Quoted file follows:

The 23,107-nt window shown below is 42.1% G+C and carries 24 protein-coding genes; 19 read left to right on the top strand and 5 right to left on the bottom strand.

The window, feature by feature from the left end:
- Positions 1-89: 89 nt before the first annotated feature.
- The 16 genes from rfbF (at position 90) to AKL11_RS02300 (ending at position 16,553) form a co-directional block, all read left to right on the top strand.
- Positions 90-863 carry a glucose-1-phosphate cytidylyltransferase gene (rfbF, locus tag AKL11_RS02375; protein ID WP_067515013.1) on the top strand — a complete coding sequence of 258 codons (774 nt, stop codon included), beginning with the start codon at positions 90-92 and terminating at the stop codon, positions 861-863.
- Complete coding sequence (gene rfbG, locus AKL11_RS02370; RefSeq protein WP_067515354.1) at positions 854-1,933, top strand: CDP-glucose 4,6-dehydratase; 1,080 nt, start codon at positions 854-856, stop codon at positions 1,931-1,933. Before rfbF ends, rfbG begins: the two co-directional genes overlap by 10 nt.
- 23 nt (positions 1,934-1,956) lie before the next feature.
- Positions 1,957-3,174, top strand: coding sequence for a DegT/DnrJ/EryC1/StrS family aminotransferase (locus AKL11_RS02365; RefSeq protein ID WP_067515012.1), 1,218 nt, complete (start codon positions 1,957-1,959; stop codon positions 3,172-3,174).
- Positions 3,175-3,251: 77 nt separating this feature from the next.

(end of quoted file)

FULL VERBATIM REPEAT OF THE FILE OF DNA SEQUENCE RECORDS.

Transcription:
The 23,107-nt window shown below is 42.1% G+C and carries 24 protein-coding genes; 19 read left to right on the top strand and 5 right to left on the bottom strand.

The window, feature by feature from the left end:
- Positions 1-89: 89 nt before the first annotated feature.
- The 16 genes from rfbF (at position 90) to AKL11_RS02300 (ending at position 16,553) form a co-directional block, all read left to right on the top strand.
- Positions 90-863 carry a glucose-1-phosphate cytidylyltransferase gene (rfbF, locus tag AKL11_RS02375; protein ID WP_067515013.1) on the top strand — a complete coding sequence of 258 codons (774 nt, stop codon included), beginning with the start codon at positions 90-92 and terminating at the stop codon, positions 861-863.
- Complete coding sequence (gene rfbG, locus AKL11_RS02370; RefSeq protein WP_067515354.1) at positions 854-1,933, top strand: CDP-glucose 4,6-dehydratase; 1,080 nt, start codon at positions 854-856, stop codon at positions 1,931-1,933. Before rfbF ends, rfbG begins: the two co-directional genes overlap by 10 nt.
- 23 nt (positions 1,934-1,956) lie before the next feature.
- Positions 1,957-3,174, top strand: coding sequence for a DegT/DnrJ/EryC1/StrS family aminotransferase (locus AKL11_RS02365; RefSeq protein ID WP_067515012.1), 1,218 nt, complete (start codon positions 1,957-1,959; stop codon positions 3,172-3,174).
- Positions 3,175-3,251: 77 nt separating this feature from the next.